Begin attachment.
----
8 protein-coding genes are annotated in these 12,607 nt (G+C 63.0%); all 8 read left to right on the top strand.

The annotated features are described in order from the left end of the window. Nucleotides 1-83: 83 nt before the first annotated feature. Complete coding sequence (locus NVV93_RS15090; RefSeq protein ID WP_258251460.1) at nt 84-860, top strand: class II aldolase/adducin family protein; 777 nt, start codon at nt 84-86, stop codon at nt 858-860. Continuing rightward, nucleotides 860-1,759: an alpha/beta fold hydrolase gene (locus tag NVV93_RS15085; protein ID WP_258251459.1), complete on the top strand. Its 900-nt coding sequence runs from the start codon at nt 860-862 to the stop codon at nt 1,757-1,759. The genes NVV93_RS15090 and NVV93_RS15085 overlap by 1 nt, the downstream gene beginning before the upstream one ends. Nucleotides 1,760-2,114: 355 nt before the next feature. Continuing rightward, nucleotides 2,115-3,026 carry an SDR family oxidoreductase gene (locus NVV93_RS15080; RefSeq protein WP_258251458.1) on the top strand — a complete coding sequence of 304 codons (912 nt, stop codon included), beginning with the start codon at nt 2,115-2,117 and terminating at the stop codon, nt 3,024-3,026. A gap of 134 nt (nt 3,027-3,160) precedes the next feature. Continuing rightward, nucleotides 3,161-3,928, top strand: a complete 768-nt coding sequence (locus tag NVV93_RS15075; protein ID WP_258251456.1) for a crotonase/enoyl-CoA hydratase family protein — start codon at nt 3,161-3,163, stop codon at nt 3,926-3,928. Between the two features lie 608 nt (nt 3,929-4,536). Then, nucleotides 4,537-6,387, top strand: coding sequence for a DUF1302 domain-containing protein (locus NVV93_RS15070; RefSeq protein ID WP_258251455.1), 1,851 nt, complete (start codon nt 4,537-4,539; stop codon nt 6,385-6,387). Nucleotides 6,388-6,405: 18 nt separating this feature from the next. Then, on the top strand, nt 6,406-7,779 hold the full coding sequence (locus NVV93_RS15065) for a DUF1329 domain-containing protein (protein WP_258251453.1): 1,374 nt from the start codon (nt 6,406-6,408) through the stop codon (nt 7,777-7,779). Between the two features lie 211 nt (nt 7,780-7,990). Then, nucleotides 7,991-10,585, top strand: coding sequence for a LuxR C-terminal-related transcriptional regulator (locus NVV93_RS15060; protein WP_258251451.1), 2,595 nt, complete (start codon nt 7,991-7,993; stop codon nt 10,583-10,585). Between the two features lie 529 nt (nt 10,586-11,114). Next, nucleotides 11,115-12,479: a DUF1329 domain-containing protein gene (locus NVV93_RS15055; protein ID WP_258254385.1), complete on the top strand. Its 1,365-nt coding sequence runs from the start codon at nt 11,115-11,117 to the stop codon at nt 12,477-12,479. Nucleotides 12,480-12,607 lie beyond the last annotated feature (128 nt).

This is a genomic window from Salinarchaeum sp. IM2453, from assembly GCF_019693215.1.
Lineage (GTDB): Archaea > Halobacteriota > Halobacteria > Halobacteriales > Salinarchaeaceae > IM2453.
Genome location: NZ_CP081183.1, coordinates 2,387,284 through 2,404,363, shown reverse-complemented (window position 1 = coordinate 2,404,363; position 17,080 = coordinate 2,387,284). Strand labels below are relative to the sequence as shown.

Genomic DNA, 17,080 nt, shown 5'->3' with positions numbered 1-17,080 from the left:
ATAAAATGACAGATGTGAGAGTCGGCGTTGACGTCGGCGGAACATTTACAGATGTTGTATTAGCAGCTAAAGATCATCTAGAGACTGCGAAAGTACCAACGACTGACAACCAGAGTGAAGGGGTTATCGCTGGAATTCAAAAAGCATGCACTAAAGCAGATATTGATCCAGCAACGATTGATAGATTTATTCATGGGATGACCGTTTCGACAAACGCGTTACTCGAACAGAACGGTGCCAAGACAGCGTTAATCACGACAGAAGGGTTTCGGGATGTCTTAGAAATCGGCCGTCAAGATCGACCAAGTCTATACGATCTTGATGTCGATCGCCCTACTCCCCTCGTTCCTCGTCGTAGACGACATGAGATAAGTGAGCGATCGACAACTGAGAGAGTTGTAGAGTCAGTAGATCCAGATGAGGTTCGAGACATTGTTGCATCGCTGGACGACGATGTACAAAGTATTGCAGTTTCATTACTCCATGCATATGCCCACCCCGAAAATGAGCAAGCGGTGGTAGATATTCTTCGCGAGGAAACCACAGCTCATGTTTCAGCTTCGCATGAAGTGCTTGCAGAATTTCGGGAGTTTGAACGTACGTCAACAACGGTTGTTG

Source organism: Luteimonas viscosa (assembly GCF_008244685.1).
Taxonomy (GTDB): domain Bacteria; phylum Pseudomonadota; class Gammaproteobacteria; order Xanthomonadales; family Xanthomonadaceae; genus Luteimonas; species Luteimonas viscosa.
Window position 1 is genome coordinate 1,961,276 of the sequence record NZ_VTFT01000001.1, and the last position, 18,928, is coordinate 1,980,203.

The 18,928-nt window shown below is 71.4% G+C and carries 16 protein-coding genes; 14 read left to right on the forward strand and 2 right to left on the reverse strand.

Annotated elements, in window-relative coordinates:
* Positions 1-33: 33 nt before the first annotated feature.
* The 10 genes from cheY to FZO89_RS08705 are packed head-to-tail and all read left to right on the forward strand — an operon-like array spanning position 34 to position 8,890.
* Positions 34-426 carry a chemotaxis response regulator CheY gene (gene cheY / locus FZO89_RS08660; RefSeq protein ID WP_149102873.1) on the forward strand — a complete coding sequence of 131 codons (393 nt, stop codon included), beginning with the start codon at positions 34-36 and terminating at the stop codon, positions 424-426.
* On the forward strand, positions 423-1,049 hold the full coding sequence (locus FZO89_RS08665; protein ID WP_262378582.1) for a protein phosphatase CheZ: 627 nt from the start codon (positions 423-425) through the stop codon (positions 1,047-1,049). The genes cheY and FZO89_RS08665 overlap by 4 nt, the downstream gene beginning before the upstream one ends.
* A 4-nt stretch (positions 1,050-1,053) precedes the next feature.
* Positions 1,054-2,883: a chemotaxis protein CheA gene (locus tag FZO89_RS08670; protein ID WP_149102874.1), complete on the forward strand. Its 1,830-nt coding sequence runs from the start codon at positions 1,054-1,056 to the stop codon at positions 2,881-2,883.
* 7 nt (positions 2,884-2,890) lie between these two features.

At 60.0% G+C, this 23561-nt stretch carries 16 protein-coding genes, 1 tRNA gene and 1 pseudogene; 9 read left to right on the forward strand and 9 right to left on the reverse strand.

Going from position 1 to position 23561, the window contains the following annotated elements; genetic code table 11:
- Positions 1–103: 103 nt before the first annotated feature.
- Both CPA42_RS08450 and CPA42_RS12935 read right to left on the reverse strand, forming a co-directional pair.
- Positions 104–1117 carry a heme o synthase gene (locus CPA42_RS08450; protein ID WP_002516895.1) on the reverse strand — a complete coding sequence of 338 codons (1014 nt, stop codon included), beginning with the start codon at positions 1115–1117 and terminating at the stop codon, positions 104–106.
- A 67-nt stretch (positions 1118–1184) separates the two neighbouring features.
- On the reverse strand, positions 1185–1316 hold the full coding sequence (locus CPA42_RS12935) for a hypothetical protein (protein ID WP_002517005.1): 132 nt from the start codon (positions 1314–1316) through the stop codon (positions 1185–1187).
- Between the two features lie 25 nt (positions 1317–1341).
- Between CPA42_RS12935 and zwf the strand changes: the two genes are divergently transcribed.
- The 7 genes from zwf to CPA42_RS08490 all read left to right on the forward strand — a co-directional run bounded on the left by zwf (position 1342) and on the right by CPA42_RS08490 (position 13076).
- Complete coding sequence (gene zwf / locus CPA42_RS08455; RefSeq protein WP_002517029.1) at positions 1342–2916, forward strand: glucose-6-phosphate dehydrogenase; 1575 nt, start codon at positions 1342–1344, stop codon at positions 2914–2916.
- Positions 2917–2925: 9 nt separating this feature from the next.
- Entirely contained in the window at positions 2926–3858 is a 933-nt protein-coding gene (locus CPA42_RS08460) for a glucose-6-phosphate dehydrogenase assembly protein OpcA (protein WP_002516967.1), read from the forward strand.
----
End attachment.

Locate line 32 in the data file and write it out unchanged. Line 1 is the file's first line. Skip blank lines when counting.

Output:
- Entirely contained in the window at positions 2926–3858 is a 933-nt protein-coding gene (locus CPA42_RS08460) for a glucose-6-phosphate dehydrogenase assembly protein OpcA (protein WP_002516967.1), read from the forward strand.